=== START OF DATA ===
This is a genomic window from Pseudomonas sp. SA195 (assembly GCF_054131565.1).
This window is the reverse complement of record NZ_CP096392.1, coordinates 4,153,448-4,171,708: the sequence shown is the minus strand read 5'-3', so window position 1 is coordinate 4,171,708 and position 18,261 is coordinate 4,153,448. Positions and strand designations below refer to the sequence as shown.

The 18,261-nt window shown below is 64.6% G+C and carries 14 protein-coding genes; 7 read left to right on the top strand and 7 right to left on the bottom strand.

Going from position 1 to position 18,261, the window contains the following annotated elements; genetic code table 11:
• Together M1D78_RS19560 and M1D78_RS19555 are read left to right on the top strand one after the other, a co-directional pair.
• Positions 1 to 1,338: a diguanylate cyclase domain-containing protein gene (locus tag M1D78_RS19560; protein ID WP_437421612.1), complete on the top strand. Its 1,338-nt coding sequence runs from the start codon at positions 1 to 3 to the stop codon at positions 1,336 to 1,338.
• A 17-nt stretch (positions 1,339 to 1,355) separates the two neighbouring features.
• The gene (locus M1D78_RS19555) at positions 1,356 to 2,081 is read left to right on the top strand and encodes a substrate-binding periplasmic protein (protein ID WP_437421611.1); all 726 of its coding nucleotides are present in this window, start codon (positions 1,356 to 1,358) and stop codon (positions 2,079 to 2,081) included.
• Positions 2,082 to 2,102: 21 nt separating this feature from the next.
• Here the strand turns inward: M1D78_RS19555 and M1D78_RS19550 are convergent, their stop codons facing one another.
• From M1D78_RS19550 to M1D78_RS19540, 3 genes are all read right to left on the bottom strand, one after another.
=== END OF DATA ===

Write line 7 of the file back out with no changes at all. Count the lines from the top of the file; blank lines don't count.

• A 17-nt stretch (positions 1,339 to 1,355) separates the two neighbouring features.